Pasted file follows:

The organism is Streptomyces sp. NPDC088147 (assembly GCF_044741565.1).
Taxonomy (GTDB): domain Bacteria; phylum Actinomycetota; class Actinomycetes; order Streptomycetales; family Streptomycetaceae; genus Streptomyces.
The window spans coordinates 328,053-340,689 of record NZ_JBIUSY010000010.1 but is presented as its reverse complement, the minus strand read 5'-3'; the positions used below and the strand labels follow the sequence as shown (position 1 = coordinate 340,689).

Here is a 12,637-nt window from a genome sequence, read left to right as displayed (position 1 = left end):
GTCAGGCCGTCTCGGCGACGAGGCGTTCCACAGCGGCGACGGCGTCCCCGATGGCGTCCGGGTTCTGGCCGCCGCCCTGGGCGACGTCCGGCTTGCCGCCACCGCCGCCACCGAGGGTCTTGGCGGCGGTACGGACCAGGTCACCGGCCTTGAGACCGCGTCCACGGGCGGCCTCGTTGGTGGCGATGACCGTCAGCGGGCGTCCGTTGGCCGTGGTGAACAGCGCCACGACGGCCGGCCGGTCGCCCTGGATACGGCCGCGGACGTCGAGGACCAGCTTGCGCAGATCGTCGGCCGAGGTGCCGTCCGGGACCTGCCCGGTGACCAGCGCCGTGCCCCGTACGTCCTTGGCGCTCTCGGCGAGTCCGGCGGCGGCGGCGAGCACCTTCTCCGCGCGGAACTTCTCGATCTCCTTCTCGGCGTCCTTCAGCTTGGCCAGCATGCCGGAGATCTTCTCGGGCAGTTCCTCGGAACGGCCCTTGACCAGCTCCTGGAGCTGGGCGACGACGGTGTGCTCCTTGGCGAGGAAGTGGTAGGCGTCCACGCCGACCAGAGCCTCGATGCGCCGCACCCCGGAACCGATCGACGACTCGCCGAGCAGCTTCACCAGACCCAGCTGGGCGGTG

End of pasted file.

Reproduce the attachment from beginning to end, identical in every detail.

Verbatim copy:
The organism is Streptomyces sp. NPDC088147 (assembly GCF_044741565.1).
Taxonomy (GTDB): domain Bacteria; phylum Actinomycetota; class Actinomycetes; order Streptomycetales; family Streptomycetaceae; genus Streptomyces.
The window spans coordinates 328,053-340,689 of record NZ_JBIUSY010000010.1 but is presented as its reverse complement, the minus strand read 5'-3'; the positions used below and the strand labels follow the sequence as shown (position 1 = coordinate 340,689).

Here is a 12,637-nt window from a genome sequence, read left to right as displayed (position 1 = left end):
GTCAGGCCGTCTCGGCGACGAGGCGTTCCACAGCGGCGACGGCGTCCCCGATGGCGTCCGGGTTCTGGCCGCCGCCCTGGGCGACGTCCGGCTTGCCGCCACCGCCGCCACCGAGGGTCTTGGCGGCGGTACGGACCAGGTCACCGGCCTTGAGACCGCGTCCACGGGCGGCCTCGTTGGTGGCGATGACCGTCAGCGGGCGTCCGTTGGCCGTGGTGAACAGCGCCACGACGGCCGGCCGGTCGCCCTGGATACGGCCGCGGACGTCGAGGACCAGCTTGCGCAGATCGTCGGCCGAGGTGCCGTCCGGGACCTGCCCGGTGACCAGCGCCGTGCCCCGTACGTCCTTGGCGCTCTCGGCGAGTCCGGCGGCGGCGGCGAGCACCTTCTCCGCGCGGAACTTCTCGATCTCCTTCTCGGCGTCCTTCAGCTTGGCCAGCATGCCGGAGATCTTCTCGGGCAGTTCCTCGGAACGGCCCTTGACCAGCTCCTGGAGCTGGGCGACGACGGTGTGCTCCTTGGCGAGGAAGTGGTAGGCGTCCACGCCGACCAGAGCCTCGATGCGCCGCACCCCGGAACCGATCGACGACTCGCCGAGCAGCTTCACCAGACCCAGCTGGGCGGTG